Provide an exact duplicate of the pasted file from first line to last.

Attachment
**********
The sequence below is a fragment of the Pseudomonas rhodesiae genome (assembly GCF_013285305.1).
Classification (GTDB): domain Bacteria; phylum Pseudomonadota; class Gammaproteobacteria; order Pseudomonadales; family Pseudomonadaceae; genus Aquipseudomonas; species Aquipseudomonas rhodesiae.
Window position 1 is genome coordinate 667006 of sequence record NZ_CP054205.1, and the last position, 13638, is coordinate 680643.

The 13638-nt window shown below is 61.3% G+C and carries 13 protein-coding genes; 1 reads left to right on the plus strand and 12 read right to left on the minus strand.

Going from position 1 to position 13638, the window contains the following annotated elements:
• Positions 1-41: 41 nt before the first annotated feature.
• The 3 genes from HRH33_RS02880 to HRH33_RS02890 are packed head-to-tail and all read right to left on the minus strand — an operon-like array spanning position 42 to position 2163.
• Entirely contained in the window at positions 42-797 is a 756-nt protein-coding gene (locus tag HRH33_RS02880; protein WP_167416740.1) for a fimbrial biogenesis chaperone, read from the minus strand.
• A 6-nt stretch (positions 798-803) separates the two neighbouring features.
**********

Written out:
The sequence below is a fragment of the Pseudomonas rhodesiae genome (assembly GCF_013285305.1).
Classification (GTDB): domain Bacteria; phylum Pseudomonadota; class Gammaproteobacteria; order Pseudomonadales; family Pseudomonadaceae; genus Aquipseudomonas; species Aquipseudomonas rhodesiae.
Window position 1 is genome coordinate 667006 of sequence record NZ_CP054205.1, and the last position, 13638, is coordinate 680643.

The 13638-nt window shown below is 61.3% G+C and carries 13 protein-coding genes; 1 reads left to right on the plus strand and 12 read right to left on the minus strand.

Going from position 1 to position 13638, the window contains the following annotated elements:
• Positions 1-41: 41 nt before the first annotated feature.
• The 3 genes from HRH33_RS02880 to HRH33_RS02890 are packed head-to-tail and all read right to left on the minus strand — an operon-like array spanning position 42 to position 2163.
• Entirely contained in the window at positions 42-797 is a 756-nt protein-coding gene (locus tag HRH33_RS02880; protein WP_167416740.1) for a fimbrial biogenesis chaperone, read from the minus strand.
• A 6-nt stretch (positions 798-803) separates the two neighbouring features.